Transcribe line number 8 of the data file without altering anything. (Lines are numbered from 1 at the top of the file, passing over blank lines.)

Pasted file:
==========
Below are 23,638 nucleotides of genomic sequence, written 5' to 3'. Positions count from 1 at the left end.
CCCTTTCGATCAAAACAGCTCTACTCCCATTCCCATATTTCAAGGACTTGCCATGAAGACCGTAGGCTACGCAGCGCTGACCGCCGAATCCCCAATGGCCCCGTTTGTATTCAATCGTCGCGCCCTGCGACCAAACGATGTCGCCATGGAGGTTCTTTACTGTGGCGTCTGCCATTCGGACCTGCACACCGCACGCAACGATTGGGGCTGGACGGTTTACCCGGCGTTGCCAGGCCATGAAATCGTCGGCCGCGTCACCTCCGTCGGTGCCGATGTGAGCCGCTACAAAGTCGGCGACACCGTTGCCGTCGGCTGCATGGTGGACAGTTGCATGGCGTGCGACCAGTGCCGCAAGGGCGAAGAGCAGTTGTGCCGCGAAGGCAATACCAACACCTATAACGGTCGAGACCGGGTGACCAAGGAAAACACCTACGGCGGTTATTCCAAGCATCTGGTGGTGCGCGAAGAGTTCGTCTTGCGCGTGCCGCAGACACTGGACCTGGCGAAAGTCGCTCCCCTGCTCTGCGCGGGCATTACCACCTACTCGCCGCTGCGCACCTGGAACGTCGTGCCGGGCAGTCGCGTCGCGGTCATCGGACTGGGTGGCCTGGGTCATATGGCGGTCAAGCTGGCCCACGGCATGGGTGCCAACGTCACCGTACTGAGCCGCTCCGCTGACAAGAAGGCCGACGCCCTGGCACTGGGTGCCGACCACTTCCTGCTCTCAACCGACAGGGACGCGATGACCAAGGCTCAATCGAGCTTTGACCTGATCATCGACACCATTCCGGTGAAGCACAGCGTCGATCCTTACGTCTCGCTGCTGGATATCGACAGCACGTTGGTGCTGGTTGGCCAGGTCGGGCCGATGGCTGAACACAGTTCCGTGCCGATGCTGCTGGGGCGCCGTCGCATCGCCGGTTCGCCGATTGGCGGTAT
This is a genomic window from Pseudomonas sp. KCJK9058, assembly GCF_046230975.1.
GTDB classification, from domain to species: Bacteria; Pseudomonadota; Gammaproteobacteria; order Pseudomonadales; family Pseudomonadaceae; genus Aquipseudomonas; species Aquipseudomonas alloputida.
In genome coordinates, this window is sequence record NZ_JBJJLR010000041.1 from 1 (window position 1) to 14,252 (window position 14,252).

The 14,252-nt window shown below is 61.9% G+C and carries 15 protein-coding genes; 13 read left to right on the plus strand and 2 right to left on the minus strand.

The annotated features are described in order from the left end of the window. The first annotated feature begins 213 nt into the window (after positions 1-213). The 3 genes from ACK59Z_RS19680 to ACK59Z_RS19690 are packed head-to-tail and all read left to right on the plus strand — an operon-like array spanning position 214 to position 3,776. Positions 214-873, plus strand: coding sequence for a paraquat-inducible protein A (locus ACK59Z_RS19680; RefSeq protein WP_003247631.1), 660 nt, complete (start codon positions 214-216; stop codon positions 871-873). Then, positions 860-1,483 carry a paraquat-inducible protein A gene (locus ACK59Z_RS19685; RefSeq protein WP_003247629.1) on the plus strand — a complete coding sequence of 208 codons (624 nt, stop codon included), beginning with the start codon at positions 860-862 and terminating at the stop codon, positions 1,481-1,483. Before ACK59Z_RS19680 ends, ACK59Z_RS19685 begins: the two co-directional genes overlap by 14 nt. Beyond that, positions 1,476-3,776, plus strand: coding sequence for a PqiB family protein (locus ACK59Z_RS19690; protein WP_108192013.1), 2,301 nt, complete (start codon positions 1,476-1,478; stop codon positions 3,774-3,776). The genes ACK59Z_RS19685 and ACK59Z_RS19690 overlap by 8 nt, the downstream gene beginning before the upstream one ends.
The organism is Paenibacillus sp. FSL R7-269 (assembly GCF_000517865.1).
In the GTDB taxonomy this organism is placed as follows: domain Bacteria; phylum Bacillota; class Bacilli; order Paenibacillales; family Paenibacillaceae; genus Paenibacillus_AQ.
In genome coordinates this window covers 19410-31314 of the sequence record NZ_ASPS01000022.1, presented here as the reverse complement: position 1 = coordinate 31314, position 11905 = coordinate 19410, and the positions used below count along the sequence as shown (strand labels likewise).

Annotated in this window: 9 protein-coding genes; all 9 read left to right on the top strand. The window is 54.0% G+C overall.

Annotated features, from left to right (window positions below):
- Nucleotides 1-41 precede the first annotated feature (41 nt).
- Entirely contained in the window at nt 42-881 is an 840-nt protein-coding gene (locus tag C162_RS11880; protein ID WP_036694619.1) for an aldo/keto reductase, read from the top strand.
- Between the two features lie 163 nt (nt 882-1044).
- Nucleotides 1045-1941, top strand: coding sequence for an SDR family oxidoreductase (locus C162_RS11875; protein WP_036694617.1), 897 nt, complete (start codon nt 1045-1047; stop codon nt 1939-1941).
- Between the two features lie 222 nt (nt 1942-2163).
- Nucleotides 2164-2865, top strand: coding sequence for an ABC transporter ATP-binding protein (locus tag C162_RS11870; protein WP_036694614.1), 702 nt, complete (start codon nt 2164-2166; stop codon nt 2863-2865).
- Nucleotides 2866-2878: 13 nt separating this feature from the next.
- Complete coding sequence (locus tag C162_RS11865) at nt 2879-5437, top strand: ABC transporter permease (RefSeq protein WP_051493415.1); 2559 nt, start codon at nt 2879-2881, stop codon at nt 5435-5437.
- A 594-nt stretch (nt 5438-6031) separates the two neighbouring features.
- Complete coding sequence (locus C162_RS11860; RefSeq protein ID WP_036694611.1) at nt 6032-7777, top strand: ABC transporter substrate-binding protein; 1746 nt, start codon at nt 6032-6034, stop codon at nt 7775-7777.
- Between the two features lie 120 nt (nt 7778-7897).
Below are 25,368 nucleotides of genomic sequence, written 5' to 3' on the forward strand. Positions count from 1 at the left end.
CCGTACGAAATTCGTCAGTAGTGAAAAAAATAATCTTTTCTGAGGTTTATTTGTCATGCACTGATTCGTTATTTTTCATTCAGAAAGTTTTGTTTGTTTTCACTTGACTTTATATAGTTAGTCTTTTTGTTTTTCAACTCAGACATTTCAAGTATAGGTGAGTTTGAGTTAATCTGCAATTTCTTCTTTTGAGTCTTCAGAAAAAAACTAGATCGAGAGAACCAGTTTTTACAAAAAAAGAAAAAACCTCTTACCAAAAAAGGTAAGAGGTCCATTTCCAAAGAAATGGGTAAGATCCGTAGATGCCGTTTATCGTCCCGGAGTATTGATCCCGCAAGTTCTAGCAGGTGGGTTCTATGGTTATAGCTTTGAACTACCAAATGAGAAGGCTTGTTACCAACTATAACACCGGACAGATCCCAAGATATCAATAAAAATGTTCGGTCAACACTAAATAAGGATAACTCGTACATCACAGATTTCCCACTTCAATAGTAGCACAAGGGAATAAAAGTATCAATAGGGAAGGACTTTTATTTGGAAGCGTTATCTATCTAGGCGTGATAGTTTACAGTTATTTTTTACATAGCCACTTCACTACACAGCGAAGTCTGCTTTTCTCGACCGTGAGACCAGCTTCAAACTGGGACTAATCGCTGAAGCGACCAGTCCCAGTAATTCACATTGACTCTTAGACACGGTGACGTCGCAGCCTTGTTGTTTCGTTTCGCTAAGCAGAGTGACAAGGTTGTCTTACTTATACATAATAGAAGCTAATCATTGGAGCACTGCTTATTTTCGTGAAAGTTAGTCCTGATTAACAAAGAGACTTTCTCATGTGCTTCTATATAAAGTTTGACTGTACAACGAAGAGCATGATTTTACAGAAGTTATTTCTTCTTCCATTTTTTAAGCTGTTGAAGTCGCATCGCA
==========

The organism is Paenibacillus sp. FSL R7-269 (assembly GCF_000517865.1).